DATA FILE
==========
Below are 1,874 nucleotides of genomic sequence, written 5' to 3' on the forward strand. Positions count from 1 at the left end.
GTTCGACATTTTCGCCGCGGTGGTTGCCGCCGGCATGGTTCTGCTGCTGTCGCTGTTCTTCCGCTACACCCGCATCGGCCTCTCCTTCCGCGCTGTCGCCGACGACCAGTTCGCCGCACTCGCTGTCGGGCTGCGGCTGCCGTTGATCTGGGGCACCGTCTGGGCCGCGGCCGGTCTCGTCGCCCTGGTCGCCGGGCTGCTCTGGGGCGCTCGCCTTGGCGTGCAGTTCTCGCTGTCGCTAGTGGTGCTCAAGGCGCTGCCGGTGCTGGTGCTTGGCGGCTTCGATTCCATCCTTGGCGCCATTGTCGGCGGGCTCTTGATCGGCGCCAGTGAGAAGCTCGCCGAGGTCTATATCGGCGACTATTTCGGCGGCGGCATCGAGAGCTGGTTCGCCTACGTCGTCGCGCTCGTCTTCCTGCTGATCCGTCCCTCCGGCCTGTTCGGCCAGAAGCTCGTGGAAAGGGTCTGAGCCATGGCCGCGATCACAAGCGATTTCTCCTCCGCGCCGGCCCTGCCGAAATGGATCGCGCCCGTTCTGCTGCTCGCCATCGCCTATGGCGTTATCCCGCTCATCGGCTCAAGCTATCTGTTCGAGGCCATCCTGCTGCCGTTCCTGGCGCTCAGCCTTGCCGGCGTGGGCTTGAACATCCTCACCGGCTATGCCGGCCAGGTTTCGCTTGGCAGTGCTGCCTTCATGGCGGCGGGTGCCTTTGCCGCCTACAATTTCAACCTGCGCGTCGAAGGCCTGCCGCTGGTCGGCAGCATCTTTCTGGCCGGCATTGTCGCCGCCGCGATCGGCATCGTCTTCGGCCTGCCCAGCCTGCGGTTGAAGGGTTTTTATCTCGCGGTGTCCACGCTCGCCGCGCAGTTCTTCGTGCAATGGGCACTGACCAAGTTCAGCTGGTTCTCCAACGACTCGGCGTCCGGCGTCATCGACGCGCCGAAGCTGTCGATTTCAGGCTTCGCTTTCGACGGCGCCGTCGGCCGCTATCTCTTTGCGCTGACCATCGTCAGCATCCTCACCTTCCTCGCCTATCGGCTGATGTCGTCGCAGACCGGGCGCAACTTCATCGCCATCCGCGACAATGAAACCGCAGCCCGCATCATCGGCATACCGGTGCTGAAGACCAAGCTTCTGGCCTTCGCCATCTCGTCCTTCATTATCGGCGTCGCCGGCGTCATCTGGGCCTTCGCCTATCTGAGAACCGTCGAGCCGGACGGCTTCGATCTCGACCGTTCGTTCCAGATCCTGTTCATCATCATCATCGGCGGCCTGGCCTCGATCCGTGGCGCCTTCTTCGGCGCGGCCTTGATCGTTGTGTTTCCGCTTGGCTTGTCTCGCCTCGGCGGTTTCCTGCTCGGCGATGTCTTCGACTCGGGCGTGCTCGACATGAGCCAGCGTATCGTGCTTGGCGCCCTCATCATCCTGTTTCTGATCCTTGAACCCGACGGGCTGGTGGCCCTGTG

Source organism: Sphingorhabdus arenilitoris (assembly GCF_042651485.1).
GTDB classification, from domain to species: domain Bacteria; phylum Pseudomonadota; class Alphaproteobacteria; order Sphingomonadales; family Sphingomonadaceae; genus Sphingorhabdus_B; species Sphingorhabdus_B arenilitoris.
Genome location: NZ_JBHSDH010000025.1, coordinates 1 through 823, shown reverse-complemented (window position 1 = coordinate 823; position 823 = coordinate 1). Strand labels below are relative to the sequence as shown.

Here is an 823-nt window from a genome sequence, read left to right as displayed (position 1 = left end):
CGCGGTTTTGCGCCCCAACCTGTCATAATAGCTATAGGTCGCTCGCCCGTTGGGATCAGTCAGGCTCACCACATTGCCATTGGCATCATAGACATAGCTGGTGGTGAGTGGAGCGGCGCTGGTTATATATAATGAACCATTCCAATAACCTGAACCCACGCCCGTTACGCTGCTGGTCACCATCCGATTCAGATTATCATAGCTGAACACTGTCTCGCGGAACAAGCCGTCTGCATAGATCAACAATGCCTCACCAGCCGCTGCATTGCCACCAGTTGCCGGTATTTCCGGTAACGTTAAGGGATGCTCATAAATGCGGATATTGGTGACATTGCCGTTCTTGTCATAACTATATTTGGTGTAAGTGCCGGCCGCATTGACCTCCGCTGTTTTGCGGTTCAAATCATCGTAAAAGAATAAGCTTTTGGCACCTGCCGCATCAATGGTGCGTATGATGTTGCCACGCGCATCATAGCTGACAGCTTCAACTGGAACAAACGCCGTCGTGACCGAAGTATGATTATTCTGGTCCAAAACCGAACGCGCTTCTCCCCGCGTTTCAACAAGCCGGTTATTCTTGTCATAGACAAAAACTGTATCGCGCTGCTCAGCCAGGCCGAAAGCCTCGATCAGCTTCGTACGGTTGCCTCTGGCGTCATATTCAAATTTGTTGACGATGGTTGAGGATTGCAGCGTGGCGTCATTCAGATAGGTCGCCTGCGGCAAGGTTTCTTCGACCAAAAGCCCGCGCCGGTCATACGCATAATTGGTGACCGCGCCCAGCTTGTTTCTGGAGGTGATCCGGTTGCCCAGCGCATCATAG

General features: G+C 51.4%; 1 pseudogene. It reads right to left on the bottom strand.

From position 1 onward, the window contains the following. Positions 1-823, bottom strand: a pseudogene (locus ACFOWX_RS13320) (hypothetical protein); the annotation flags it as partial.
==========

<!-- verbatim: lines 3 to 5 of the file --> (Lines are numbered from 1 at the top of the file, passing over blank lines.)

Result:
Source organism: Sphingorhabdus arenilitoris (assembly GCF_042651485.1).
GTDB classification, from domain to species: domain Bacteria; phylum Pseudomonadota; class Alphaproteobacteria; order Sphingomonadales; family Sphingomonadaceae; genus Sphingorhabdus_B; species Sphingorhabdus_B arenilitoris.
Genome location: NZ_JBHSDH010000025.1, coordinates 1 through 823, shown reverse-complemented (window position 1 = coordinate 823; position 823 = coordinate 1). Strand labels below are relative to the sequence as shown.